November 5, 2005
Harper's Magazine, Oct 2002, Vol. 305, Issue 1829 - 2002-10-01
Plan is for the United States to rule the world. The overt theme is
unilateralism, but it is ultimately a story of domination. It calls for
the United States to maintain its overwhelming military superiority and
prevent new rivals from rising up to challenge it on the world stage.
It calls for dominion over friends and enemies alike. It says not that
the United States must be more powerful, or most powerful, but that it
must be absolutely powerful.
Few writers are more ambitious than the
writers of government policy papers, and few policy papers are more
ambitious than Dick Cheney’s masterwork. It has taken several forms
over the last decade and is in fact the product of several ghostwriters
(notably Paul Wolfowitz and Colin Powell), but Cheney has been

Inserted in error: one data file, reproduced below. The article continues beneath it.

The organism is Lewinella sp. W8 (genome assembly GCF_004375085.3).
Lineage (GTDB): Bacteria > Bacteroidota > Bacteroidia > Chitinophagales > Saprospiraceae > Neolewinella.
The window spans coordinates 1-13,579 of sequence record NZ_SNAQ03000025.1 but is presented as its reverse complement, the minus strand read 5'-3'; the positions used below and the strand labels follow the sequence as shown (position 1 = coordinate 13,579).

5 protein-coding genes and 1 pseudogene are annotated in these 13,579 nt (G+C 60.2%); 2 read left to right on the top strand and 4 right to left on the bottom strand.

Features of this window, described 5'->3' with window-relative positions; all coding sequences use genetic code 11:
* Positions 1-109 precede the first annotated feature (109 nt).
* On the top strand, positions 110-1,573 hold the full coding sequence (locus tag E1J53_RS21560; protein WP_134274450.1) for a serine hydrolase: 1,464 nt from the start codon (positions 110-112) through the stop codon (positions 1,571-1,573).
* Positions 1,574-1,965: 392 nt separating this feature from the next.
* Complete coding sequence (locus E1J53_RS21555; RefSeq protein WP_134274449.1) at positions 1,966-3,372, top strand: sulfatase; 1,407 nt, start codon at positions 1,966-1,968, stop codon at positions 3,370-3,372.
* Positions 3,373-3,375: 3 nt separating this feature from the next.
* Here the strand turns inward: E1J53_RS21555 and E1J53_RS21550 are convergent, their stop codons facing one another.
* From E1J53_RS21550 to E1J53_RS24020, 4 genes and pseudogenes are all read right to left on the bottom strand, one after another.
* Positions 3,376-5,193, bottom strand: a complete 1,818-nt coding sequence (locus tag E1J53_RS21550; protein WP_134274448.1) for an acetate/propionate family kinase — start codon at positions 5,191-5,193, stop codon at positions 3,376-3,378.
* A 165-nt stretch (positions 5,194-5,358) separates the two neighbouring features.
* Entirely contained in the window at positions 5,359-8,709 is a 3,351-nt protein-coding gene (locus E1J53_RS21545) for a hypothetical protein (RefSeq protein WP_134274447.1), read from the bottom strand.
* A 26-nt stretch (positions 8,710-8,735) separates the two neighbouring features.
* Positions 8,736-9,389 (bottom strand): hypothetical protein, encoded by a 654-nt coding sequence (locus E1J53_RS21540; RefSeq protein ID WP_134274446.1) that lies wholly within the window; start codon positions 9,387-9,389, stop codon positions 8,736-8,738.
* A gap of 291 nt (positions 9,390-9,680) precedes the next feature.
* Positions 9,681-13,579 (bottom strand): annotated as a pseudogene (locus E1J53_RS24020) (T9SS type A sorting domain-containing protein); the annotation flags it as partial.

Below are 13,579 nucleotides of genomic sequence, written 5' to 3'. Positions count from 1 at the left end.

consistent in his dedication to the ideas in the documents that bear
his name, and he has maintained a close association with the ideologues
behind them. Let us, therefore, call Cheney the author, and this series
of documents the Plan.
The Plan was published in unclassified form most recently under the title of Defense Strategy for the 1990s,
(pdf) as Cheney ended his term as secretary of defense under the elder
George Bush in early 1993, but it is, like "Leaves of Grass," a
perpetually evolving work. It was the controversial Defense Planning
Guidance draft of 1992 – from which Cheney, unconvincingly, tried to
distance himself – and it was the somewhat less aggressive revised
draft of that same year. This June it was a presidential lecture in the
form of a commencement address at West Point, and in July it was leaked
to the press as yet another Defense Planning Guidance (this time under
the pen name of Defense Secretary Donald Rumsfeld). It will take its
ultimate form, though, as America’s new national security strategy –
and Cheney et al. will experience what few writers have even dared
dream: their words will become our reality.
The Plan is for the United States to rule the world.